Sometimes, people aren't completely aware of what the terms editing and proofreading encompass, even if they do know they've been told they're important. If you're considering hiring someone to help you through the editing or proofreading process, read on to see what you can expect (or ask for) from each type of service.
Editing can be divided into three categories: developmental editing, substantive editing, and copyediting.
Developmental Editing: Think of developmental editing as a helping hand for authors; this type of editing provides guidance and suggestions for organizing, researching, drafting, writing, and rewriting a piece of work from the very beginning, perhaps before anything has even been written down.
Substantive Editing: When an editor gets involved later in the process, after everything has already been written down and tentatively organized, he or she is most likely going to focus on substantive editing. This entails fixing organization issues, creating clarity, pointing out inconsistencies, and improving readability. It does not include fixing grammatical errors, spelling mistakes, or checking references.
Copyediting: Also known as line editing, copyediting’s purpose is to clean up the copy without toying with the author’s voice or style. A copyeditor checks grammar, punctuation, spelling, copyright issues, word usage, style consistency, and cross-references.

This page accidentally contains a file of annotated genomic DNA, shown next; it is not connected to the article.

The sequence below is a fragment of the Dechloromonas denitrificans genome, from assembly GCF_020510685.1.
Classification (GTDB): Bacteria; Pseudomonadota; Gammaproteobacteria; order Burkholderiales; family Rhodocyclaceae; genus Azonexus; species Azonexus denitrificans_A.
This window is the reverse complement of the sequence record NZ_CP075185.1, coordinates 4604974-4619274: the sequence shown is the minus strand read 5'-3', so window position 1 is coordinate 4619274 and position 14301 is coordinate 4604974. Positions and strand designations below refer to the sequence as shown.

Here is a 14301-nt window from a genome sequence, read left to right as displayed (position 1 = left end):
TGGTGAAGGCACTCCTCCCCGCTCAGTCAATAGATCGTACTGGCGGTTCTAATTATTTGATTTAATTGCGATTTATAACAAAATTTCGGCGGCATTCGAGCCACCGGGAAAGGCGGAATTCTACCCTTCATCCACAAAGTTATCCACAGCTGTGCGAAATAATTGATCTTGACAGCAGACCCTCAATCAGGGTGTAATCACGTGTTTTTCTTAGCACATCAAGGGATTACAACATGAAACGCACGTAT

By the time a work gets to this stage, there should be few errors left. Proofreading involves pinpointing any major errors that previous editors and the writer missed and examining the “finished” version for layout, color, consistency, page makeup, and type errors. It can also include checking front and back matter such as forewords, bibliographies, and notes for consistency with the main content.
What I write as a freelance editor goes beyond what a typical author writes when he or she decides to tackle a subject and get it published. An editor’s writing can include, but is not limited to, ghost writing, rewriting an author’s unclear text, rewriting an ESL author’s less-than-pristine English, and creating such items as articles, instructional modules, PowerPoint presentations, press releases, and product reviews. Oftentimes, an editor’s writing is unattributed—at least, to the editor.
An author can request one, all, or a combination of the different types of services, and pricing changes depending on which service(s) is required.
However, each of these services requires exceptional knowledge of English, grammar, and rhetoric, an instinctive understanding of what the author is trying to say (regardless of what he or she is saying), and a willingness to devote the time and energy necessary to create the perfect details in every piece of work.
Interested in talking with me about how I can help you with your work? Email me or fill out the contact page and I will get back to you as quickly as possible.